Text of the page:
Objective: To provide guidelines for pharmacotherapy to treat overactive bladder syndrome (OAB).
Options: Pharmacotherapy for OAB includes anticholinergic (antimuscarinic) drugs and vaginal estrogen. Both oral and transdermal anticholinergic preparations are available.
Outcomes: To provide understanding of current available evidence concerning safety and clinical efficacy of pharmacotherapy for OAB; to guide selection of anticholinergic therapy based on individual patient characteristics.
Evidence: The Cochrane Library and Medline were searched for articles published from 1950 to the present related to individual anticholinergic drugs. Review articles on management of refractory OAB were also examined. Results were restricted to systematic reviews, randomized control trials/controlled clinical trials, and observational studies. There were no date or language restrictions. Searches were updated on a regular basis and incorporated in the guideline to 2010.
Values: The quality of evidence is rated and recommendations are made using the criteria described by the Canadian Task Force on Preventive Health Care (Table 1).
Benefits, Harms, and Costs: Anticholinergics are the mainstay of pharmacotherapy for OAB. Evidence for their efficacy is mostly derived from short-term phase III randomized drug trials. Placebo response is strong, and long-term follow-up and patient subjective outcome data are lacking. Care providers need to be well acquainted with the side effects of anticholinergics and select therapy based on individual patient parameters. Recommendations 1. Behavioural management protocols and functional electrical stimulation should be offered in the spectrum of effective primary treatments for overactive bladder syndrome. (I-A) 2. Oral oxybutynin, immediate and extended release, as well as transdermal oxybutynin, may be offered as treatment for overactive bladder syndrome, as they are associated with significant objective clinical improvement at 12 weeks. (I-A) Oxybutynin immediate release has superior cost-effectiveness but more side effects than other anticholinergics. (I-A) Adverse events associated with transdermal oxybutynin are fewer than with oral oxybutynin. (I-A) 3. Tolterodine, immediate and extended release, may be offered as treatment for overactive bladder syndrome, as it is associated with significant objective clinical improvement at 12 weeks. (I-A) 4. Trospium, immediate and extended release, may be offered as treatment for overactive bladder syndrome as it is associated with significant clinical improvement at 12 weeks. (I-A) Trospium is an adequate anticholinergic choice for overactive bladder syndrome patients with pre-existing cognitive impairment (II-B) and for overactive bladder syndrome patients taking concurrent CYP450 inhibitors. (III-B) 5. Solifenacin may be offered as treatment for overactive bladder syndrome, as it is associated with significant objective clinical improvement at 12 weeks. (I-A) Solifenacin may be an adequate anticholinergic choice for elderly overactive bladder syndrome patients or patients with pre-existing cognitive dysfunction. (I-B) 6. Darifenacin may be offered as treatment for overactive bladder syndrome, as it is associated with significant objective clinical improvement at 12 weeks. (I-A) Darifenacin is an adequate anticholinergic choice for overactive bladder syndrome patients with pre-existing cardiac concerns or cognitive dysfunction. (I-B) 7. Overactive bladder syndrome patients should be offered a choice between bladder training, functional electric stimulation, and anticholinergic therapy, as there is no difference in cure rates. Combination therapy does not have a clear advantage over one therapy alone. (I-A) 8. The choice of anticholinergic therapy should be guided by individual patient comorbidities, as objective efficacy of anticholinergic drugs is similar. (I-A) Dose escalation does not improve objective parameters and causes more anticholinergic adverse effects. It is, however, associated with improved subjective outcomes. (I-A) To decrease side effects, switching to a lower dose or using an extended release formulation or a transdermal delivery mechanism should be considered. (I-A) 9. Education on treatment efficacy, realistic expectations, and length of treatment should be offered to patients upon initiation of anticholinergic therapy, as continuation rates for anticholinergic therapy are low. (III-B) 10. Oral or transdermal estrogen supplementation should not be recommended for treatment of overactive bladder syndrome as its effects are comparable to placebo. (I-E) Vaginal estrogen can be suggested for subjective improvements in overactive bladder syndrome symptoms. (III-B) 11. Intravesical botulinum toxin injection and sacral nerve and posterior tibial nerve stimulation are clinically effective options for patients with overactive bladder syndrome unresponsive to conservative options, anticholinergics, or vaginal estrogen. (I-A).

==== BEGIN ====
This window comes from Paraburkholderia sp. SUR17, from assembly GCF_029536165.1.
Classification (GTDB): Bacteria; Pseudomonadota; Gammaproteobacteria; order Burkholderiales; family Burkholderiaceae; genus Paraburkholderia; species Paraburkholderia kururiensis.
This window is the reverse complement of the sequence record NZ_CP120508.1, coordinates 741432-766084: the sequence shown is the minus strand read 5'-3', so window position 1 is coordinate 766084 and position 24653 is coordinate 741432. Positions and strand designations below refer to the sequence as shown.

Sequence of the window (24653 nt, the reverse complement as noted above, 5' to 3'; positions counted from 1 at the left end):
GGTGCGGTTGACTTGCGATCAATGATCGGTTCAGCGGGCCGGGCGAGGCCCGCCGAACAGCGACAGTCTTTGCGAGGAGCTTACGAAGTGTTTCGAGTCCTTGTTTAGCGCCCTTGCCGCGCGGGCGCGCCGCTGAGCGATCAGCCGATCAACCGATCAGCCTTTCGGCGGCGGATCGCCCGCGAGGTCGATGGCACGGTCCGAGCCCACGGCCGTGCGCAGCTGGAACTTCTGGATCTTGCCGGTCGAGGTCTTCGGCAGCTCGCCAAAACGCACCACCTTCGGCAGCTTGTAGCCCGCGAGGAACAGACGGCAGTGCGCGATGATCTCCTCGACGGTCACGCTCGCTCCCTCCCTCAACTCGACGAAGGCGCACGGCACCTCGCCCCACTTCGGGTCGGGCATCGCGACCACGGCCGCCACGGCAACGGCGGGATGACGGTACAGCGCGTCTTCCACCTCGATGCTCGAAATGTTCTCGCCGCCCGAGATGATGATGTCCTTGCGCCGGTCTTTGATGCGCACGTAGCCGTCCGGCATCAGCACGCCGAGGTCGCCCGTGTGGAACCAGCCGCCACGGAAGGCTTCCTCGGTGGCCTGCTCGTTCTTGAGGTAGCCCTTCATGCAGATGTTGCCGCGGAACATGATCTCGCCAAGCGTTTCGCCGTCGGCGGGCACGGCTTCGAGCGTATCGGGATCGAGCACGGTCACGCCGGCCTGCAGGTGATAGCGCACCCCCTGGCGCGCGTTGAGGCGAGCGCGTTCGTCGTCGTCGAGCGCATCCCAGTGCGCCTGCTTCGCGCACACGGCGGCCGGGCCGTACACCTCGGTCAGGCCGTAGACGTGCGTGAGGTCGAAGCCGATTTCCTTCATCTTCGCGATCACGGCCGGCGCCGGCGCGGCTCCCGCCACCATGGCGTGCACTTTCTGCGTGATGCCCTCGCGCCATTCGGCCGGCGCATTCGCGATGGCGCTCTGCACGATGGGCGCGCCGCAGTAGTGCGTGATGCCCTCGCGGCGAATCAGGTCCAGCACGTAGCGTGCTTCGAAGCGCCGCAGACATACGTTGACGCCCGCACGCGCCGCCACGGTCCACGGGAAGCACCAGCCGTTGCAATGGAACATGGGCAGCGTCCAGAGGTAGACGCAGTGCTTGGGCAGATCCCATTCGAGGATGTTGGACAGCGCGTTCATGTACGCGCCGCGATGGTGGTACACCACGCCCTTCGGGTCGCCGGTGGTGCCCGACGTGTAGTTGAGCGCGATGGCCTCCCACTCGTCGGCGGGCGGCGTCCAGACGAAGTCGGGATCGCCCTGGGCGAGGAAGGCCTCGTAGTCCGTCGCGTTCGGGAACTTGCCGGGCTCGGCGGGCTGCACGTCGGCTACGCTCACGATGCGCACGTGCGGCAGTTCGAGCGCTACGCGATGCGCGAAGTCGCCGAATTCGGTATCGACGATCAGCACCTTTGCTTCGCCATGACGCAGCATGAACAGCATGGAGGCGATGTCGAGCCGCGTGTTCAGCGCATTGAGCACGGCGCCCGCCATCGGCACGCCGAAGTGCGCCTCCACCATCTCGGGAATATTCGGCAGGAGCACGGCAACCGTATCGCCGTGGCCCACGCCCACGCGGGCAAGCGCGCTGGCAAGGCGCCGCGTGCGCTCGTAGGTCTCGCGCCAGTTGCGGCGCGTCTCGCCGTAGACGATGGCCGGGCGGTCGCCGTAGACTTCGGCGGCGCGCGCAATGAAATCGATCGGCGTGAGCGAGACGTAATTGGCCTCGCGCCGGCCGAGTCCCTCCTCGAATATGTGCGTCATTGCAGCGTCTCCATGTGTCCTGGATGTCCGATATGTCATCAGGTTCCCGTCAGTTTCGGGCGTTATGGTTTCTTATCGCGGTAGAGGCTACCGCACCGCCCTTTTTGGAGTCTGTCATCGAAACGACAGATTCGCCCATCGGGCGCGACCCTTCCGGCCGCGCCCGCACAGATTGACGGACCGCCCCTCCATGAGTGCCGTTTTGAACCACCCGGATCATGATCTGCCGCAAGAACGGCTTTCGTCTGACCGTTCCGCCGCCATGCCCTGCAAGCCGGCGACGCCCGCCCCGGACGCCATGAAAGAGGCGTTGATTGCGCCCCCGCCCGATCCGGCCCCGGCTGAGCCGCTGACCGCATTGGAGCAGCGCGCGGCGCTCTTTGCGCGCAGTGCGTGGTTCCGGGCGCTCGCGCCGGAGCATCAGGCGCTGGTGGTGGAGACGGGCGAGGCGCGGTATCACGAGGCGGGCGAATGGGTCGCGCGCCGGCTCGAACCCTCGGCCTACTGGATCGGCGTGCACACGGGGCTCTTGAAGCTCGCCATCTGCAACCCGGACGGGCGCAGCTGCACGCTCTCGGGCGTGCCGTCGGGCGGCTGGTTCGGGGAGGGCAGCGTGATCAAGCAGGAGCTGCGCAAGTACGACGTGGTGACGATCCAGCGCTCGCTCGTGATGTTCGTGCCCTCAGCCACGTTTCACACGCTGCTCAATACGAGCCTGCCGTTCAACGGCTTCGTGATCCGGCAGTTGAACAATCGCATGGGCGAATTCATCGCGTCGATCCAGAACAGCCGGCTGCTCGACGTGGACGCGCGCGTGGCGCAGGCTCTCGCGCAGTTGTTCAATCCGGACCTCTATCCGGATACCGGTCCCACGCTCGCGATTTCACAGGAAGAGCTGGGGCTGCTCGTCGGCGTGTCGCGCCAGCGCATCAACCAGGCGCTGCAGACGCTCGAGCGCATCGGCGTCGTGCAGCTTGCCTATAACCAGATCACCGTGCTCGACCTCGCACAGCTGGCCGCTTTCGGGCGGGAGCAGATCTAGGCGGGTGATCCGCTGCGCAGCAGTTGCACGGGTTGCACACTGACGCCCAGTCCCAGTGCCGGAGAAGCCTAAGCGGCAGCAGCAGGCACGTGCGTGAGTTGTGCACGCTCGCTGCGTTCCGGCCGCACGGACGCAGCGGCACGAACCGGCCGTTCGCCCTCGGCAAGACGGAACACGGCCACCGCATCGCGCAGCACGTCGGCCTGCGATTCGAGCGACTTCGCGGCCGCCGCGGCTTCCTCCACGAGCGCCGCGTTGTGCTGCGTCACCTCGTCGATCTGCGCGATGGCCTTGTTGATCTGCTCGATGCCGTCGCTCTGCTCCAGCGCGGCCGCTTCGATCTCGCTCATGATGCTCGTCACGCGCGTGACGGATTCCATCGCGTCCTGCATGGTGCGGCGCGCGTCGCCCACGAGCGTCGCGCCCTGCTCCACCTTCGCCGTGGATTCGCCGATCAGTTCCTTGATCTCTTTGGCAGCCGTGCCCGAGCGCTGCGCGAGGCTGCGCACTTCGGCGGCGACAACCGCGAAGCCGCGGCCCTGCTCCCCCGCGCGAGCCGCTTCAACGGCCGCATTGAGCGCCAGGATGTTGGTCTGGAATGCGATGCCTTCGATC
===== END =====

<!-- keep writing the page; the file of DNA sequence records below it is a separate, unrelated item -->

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Reference: J Obstet Gynaecol Can. 2012 Nov;34(11):1092-101.